1. ## Checking Taylor Expansions

Hi, I just want to check that I have the Taylor expansions correct for these choices.
I cannot find any examples on the net. So would be great if you could give me these.
$y(x_{i+1})$
$y(x_{i+2})$
$y'(x_{i-2})$
$y'(x_{i+1})$

2. I think we're missing an awful lot of information here. What is $y?$ Where are your $x_{i}$'s?

3. Originally Posted by james12
Hi, I just want to check that I have the Taylor expansions correct for these choices.
I cannot find any examples on the net. So would be great if you could give me these.
$y(x_{i+1})$
$y(x_{i+2})$
$y'(x_{i-2})$
$y'(x_{i+1})$

CB

4. Originally Posted by Ackbeet
I think we're missing an awful lot of information here. What is $y?$ Where are your $x_{i}$'s?
Hi, for example a solution could be:
$y(x_{i+1})=y(x_{i})+hf'(x_{i})+((h^2)/2!)*f''(x_{i})$ (not sure if this is correct)
where $h=x_{i}-x_{i-1}$ and $x_{i}$ is a general point.

Thanks
James

5. Ok, so it looks like you're trying to construct an iterative sequence out of the Taylor series expansion for a function. Is that correct? If so, where do you want to expand the Taylor series? It matters where you're trying to expand the series.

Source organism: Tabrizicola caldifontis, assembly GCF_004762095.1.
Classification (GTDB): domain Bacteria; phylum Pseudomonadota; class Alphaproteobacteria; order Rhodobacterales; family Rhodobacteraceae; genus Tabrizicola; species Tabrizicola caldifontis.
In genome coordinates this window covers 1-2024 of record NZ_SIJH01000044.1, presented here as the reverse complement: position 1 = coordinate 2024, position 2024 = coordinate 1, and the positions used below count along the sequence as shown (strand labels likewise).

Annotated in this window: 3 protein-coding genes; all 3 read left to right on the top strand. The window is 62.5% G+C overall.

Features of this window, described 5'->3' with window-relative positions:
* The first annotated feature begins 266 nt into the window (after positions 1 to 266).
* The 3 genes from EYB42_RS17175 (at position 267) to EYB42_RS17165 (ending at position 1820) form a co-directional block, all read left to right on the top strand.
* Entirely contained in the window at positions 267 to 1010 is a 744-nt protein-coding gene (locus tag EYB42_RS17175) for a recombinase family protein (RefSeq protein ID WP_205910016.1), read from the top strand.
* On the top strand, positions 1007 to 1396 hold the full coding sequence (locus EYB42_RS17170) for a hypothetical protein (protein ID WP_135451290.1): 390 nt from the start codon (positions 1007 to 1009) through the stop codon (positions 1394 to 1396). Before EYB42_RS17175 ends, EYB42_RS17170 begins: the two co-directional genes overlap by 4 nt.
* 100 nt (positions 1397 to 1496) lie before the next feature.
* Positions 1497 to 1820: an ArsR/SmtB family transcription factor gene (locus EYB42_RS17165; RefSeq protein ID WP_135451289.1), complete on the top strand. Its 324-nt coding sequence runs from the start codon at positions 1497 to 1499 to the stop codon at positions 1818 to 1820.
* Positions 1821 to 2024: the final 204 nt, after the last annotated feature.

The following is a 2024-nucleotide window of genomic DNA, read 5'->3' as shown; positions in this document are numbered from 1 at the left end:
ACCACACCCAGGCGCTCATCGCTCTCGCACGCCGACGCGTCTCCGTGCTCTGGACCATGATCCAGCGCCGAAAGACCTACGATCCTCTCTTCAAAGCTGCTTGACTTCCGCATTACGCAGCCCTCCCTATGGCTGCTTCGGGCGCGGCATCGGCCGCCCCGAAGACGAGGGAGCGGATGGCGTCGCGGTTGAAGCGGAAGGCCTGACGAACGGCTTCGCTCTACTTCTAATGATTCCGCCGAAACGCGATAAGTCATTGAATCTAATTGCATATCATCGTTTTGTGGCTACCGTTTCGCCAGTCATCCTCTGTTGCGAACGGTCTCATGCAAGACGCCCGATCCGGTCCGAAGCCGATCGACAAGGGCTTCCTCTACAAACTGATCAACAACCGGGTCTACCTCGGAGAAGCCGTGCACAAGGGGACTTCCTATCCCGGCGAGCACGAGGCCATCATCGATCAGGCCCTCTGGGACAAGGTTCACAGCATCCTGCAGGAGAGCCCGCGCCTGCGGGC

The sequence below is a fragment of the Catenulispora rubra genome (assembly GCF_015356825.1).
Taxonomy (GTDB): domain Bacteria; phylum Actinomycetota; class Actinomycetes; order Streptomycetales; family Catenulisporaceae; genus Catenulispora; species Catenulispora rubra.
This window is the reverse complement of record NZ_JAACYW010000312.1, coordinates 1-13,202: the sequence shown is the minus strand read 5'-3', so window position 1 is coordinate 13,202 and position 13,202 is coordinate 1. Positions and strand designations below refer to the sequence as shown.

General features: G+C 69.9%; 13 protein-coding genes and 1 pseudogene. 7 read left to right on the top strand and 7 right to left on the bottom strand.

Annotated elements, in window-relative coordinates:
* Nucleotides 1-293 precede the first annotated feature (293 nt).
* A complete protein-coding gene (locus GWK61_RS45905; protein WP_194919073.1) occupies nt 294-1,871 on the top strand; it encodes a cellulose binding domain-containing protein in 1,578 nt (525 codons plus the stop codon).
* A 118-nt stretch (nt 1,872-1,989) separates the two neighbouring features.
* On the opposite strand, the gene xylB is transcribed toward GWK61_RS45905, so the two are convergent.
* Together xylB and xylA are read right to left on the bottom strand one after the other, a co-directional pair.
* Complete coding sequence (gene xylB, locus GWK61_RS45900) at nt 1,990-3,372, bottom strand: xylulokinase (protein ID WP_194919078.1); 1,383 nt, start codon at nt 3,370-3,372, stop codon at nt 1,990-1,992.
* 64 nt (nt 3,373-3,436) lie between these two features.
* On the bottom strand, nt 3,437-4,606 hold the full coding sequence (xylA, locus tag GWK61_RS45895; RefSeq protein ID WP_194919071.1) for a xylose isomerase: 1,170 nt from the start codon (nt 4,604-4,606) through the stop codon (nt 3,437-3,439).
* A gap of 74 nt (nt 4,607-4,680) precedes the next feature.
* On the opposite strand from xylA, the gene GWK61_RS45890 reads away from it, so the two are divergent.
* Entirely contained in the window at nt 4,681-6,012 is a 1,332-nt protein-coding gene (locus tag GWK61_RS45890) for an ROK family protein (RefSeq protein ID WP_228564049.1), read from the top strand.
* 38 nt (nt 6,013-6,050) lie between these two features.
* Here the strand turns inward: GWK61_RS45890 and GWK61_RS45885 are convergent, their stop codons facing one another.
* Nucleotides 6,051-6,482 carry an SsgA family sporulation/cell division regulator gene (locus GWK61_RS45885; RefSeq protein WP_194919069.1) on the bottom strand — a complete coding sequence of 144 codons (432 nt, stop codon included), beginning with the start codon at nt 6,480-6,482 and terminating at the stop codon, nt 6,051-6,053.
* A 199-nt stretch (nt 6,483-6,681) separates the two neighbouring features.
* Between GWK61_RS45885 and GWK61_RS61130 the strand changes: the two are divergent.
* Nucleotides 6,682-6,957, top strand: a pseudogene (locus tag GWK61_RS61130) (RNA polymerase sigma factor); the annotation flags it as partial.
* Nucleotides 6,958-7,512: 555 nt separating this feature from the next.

6. Originally Posted by Ackbeet
Ok, so it looks like you're trying to construct an iterative sequence out of the Taylor series expansion for a function. Is that correct? If so, where do you want to expand the Taylor series? It matters where you're trying to expand the series.
The actual question I am asked is:
Find the principle local truncation error and the order of Quade's method
$y_{n+1}-8/19*(y_{n}-y_{n-2})-Y_{n-3}=6/19*h*(y'_{n+1}+4y'_{n}+4y'_{n-2}+y'_{n-3})$

And the idea is to use the Taylor series and cancel out to get the error. So I assume it is around x=0.

Thanks
James

1. I assume the last term on the LHS is meant to be lower-case.

2. In googling Quade's method (which I've never heard of before), I saw at least one definition of it that has different indices than yours. Here's one such example. I don't know if it's correct or not. There seem to be multiple definitions of the method out there.

I'm out of my league here. CB, what do you think?